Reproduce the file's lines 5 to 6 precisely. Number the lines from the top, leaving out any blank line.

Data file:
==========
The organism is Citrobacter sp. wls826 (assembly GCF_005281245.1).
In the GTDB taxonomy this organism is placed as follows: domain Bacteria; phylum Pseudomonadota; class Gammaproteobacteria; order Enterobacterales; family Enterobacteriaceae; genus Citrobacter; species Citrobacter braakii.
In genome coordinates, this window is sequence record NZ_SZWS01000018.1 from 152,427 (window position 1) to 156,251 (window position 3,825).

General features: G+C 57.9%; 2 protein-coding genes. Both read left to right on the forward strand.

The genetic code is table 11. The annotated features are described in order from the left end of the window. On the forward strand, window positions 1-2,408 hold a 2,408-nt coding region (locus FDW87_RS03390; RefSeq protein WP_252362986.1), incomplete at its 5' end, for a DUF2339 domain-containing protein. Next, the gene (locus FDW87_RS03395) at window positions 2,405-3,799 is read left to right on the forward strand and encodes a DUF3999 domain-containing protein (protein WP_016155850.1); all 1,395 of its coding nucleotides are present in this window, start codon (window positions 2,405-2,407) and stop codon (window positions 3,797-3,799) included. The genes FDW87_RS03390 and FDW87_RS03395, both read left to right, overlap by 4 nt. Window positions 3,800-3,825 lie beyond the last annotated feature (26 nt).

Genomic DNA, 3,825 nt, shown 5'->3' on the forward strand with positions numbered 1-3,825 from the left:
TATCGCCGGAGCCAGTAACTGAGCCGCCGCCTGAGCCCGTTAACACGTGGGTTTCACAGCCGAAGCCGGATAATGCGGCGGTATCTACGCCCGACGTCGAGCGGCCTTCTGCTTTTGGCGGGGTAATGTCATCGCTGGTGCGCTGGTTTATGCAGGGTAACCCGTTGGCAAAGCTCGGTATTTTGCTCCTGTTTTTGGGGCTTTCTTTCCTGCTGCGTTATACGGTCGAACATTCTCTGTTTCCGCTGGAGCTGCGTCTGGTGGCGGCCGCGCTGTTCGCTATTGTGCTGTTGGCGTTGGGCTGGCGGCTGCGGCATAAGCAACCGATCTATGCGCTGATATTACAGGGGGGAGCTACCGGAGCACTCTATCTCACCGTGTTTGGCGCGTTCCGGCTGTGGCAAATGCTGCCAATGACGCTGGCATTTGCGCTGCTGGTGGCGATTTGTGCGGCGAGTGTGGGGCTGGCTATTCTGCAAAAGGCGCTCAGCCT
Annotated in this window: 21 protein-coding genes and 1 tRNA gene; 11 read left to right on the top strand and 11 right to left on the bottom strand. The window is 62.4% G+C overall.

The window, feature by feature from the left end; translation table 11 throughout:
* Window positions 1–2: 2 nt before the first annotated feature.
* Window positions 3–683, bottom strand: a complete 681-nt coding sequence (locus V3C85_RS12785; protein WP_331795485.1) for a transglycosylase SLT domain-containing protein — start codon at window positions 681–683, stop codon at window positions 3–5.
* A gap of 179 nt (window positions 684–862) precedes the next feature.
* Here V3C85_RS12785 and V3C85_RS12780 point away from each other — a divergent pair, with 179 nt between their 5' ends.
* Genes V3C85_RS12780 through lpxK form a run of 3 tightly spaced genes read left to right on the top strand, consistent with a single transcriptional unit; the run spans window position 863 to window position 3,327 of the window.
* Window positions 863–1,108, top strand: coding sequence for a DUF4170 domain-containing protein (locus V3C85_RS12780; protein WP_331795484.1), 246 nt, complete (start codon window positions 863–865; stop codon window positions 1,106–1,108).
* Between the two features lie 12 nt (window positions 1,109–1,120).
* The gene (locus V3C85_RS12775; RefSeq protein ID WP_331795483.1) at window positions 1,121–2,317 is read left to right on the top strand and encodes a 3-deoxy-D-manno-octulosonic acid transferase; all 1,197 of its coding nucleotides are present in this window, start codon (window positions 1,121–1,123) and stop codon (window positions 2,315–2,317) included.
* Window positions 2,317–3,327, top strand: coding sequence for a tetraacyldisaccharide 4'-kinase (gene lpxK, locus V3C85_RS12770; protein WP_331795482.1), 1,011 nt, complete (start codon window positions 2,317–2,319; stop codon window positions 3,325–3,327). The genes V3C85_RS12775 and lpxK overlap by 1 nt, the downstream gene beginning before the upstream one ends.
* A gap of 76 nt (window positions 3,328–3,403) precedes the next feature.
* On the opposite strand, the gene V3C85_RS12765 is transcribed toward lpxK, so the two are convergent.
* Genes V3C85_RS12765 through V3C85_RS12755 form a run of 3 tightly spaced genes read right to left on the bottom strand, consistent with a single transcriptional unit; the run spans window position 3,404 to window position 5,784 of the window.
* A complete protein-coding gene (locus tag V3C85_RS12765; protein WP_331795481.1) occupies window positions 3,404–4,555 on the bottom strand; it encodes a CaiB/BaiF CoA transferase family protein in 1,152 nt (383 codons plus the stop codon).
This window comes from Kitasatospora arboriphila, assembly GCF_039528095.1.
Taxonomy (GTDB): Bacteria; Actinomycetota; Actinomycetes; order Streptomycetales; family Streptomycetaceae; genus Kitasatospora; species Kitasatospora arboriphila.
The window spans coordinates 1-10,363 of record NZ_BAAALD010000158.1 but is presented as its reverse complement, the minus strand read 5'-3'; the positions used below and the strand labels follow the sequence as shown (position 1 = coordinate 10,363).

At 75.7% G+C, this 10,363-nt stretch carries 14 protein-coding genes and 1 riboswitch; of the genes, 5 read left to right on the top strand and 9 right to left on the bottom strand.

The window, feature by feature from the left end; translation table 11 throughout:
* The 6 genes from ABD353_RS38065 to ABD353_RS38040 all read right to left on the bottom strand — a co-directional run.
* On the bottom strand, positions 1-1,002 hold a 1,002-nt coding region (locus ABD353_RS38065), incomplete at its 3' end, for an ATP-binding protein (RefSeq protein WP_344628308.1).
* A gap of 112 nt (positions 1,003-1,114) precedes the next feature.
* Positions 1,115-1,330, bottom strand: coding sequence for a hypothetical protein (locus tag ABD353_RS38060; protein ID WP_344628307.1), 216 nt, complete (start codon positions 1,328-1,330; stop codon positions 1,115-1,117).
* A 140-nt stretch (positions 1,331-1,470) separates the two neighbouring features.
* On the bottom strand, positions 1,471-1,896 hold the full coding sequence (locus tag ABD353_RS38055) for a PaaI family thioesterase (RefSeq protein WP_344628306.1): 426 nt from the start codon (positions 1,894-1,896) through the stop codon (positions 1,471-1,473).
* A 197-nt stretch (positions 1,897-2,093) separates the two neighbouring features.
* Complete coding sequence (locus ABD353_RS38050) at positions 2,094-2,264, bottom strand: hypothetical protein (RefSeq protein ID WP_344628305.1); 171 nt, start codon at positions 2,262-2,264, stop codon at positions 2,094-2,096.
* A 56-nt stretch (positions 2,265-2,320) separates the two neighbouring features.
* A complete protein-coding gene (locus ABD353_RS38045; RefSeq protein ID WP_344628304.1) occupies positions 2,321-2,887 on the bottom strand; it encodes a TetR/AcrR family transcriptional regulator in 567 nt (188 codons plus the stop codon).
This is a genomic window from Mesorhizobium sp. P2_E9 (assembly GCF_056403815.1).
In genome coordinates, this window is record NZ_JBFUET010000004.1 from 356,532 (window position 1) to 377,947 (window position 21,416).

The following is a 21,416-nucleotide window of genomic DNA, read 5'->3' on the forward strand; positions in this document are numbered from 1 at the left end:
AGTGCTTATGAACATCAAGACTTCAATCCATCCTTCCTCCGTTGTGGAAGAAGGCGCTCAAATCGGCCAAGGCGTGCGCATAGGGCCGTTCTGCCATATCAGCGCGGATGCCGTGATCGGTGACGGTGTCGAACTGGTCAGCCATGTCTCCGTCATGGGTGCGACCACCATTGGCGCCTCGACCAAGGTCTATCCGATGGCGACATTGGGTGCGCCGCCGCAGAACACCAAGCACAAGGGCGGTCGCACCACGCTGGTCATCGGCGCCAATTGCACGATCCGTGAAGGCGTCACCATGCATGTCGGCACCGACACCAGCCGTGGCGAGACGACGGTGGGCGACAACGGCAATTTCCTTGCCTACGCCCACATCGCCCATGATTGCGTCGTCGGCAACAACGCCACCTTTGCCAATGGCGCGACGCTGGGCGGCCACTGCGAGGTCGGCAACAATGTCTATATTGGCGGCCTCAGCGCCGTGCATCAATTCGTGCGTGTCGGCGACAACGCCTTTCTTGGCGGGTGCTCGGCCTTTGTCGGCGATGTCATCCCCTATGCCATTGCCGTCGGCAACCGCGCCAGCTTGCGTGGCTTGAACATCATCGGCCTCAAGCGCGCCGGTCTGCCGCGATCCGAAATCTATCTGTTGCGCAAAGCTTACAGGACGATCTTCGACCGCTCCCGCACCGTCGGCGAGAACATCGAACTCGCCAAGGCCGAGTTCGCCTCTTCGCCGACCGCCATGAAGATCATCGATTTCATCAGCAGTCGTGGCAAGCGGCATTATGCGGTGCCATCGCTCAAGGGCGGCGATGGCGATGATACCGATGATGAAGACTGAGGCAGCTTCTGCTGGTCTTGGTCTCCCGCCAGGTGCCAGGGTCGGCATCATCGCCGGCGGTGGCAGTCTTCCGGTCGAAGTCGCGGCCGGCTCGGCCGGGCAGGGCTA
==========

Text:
The genetic code is table 11. The annotated features are described in order from the left end of the window. On the forward strand, window positions 1-2,408 hold a 2,408-nt coding region (locus FDW87_RS03390; RefSeq protein WP_252362986.1), incomplete at its 5' end, for a DUF2339 domain-containing protein. Next, the gene (locus FDW87_RS03395) at window positions 2,405-3,799 is read left to right on the forward strand and encodes a DUF3999 domain-containing protein (protein WP_016155850.1); all 1,395 of its coding nucleotides are present in this window, start codon (window positions 2,405-2,407) and stop codon (window positions 3,797-3,799) included. The genes FDW87_RS03390 and FDW87_RS03395, both read left to right, overlap by 4 nt. Window positions 3,800-3,825 lie beyond the last annotated feature (26 nt).

Genomic DNA, 3,825 nt, shown 5'->3' on the forward strand with positions numbered 1-3,825 from the left: